And that’s all I remember of the dream, but that little girl has haunted me the last two days.  Where did such a vivid, heartbreaking dream come from?  Was it some random data generator in my head, spitting out whatever insanity it came up with?  Then today, I was telling a friend about the dream and suddenly realized the origin of it, and that is not a different story.


On Thursday, I was running some errands in Albuquerque, and in my travels, I saw three billboards and two bus wraps that warned of “human trafficking.”  This, of course, is a euphemism for human slavery.  One bus had a picture of a man with a mustache, and the caption, “He wanted to take care of his family.  Now he’s a slave.”  Another had a wrap all the way down the side that had pictures of women and children of different races in the windows, as if they were looking out, with the caption “We are not for sale!”

When I was in Texas a few years ago, I was struck by the fact that almost all businesses had signs in their doors or windows reminding people that it is illegal to traffic in human beings. I thought, “Maybe if they’d call it slavery, folks would remember from their schooling that it was made illegal some years back.”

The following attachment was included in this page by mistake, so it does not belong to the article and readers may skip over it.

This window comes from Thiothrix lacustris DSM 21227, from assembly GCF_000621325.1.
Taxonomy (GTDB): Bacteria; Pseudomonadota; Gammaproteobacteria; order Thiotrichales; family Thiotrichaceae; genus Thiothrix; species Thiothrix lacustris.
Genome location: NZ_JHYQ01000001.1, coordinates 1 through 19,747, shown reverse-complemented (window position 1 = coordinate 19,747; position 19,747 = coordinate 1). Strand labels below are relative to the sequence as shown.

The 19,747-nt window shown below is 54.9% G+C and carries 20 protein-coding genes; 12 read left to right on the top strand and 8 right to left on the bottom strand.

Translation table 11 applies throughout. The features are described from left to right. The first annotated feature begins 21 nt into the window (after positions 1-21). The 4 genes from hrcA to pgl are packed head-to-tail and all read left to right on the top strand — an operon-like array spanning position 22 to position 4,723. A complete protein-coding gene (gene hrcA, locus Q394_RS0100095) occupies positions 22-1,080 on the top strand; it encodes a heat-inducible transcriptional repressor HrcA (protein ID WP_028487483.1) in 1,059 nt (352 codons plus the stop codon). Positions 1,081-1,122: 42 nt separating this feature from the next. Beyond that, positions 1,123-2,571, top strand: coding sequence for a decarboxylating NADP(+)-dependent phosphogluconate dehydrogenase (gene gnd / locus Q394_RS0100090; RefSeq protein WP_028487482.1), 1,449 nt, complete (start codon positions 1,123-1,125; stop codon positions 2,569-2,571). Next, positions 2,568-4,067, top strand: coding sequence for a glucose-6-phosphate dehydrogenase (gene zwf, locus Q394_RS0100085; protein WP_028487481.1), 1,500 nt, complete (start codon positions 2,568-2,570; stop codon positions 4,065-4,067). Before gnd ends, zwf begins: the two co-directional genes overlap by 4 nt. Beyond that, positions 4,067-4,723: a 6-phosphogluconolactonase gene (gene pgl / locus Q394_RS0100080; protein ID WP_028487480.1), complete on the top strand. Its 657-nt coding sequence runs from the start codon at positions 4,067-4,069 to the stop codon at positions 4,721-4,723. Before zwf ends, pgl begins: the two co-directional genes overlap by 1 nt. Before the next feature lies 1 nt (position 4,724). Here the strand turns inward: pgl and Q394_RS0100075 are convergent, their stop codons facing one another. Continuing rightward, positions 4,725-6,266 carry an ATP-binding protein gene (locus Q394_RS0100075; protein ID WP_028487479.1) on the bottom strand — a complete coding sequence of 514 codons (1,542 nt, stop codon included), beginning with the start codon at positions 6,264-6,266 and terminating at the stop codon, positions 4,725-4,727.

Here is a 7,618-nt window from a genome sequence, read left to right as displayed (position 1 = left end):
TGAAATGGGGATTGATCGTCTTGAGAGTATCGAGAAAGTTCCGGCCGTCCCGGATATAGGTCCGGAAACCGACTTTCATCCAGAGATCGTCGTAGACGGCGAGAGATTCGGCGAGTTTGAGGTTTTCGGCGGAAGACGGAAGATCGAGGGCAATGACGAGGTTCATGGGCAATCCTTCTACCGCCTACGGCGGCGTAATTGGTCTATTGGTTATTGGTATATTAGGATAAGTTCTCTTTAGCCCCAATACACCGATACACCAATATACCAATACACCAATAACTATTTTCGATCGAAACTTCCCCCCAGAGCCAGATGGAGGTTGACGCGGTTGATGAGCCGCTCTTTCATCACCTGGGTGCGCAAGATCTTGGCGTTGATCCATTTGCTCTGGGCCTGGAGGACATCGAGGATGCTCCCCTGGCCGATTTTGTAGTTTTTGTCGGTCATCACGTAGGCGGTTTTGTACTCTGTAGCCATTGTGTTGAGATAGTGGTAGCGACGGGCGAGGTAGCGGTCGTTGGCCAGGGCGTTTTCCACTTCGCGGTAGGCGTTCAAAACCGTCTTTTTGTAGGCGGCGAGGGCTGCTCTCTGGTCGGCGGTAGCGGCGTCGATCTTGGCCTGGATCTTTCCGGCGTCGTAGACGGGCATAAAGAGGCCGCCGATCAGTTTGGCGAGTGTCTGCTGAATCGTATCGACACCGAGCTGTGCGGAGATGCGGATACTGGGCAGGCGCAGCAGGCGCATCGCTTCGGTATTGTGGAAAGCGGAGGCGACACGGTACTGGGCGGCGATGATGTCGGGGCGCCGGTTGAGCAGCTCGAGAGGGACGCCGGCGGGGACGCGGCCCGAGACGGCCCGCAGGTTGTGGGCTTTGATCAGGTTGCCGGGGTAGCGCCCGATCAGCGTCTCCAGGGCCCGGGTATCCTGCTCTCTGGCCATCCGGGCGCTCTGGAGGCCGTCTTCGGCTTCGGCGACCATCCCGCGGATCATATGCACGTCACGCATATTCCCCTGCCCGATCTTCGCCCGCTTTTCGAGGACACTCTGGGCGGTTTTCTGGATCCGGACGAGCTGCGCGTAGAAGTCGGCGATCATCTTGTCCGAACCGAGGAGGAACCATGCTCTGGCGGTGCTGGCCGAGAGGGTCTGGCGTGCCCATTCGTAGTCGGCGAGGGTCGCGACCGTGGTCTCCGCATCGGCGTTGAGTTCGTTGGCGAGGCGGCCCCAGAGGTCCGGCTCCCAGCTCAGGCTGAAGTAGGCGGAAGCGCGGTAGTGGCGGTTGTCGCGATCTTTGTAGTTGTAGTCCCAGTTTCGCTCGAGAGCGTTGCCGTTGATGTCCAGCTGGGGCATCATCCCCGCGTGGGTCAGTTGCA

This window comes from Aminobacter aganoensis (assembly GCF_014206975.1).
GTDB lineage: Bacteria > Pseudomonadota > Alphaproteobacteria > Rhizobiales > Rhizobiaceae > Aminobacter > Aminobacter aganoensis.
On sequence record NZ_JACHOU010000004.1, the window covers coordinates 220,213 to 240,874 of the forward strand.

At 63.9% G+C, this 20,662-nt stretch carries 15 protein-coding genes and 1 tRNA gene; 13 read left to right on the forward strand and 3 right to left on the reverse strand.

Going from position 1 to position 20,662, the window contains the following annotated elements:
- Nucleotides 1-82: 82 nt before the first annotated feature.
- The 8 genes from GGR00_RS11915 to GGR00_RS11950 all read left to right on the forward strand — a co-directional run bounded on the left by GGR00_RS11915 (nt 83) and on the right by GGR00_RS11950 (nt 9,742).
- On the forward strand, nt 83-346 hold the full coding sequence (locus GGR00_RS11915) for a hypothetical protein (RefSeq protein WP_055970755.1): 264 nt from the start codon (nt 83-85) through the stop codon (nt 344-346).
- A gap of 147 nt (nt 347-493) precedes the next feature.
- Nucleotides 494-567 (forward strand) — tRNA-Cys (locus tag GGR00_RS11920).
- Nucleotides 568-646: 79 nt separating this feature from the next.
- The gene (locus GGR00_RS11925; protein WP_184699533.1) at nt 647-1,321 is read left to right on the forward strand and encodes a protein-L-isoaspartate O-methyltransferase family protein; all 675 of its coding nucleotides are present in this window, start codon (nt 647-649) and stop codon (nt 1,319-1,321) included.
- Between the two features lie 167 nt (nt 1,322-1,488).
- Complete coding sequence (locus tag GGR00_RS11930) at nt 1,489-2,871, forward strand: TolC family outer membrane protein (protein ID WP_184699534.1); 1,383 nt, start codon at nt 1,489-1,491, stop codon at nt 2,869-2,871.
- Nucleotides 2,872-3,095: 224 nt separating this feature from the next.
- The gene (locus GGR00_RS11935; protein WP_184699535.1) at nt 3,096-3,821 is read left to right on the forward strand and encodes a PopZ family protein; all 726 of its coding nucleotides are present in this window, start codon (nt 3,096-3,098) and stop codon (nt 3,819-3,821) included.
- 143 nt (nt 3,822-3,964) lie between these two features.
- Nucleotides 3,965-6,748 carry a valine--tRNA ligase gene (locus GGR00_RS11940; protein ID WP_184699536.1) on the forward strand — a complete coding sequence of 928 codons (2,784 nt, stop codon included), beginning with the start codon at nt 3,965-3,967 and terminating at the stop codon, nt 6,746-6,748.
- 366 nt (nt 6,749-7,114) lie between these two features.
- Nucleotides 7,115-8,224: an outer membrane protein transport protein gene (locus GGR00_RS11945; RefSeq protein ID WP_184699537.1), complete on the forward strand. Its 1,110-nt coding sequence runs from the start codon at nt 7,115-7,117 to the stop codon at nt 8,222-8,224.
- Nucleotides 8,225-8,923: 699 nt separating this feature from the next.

We never saw such signs until the last decade or so.  I’m sure there has always been some trade in humans, especially women and girls, from time immemorial, but it was never so prevalent that we had to have billboards and signs in windows to remind people not to buy or sell their neighbors – as you’d remind them to buckle up, or to shop at Wal-Mart.  I have wondered if we are really and truly so…  I don’t even know what the word is, that we really need such reminders -callous… cynical…self-centered…uncaring …isolated from reality…?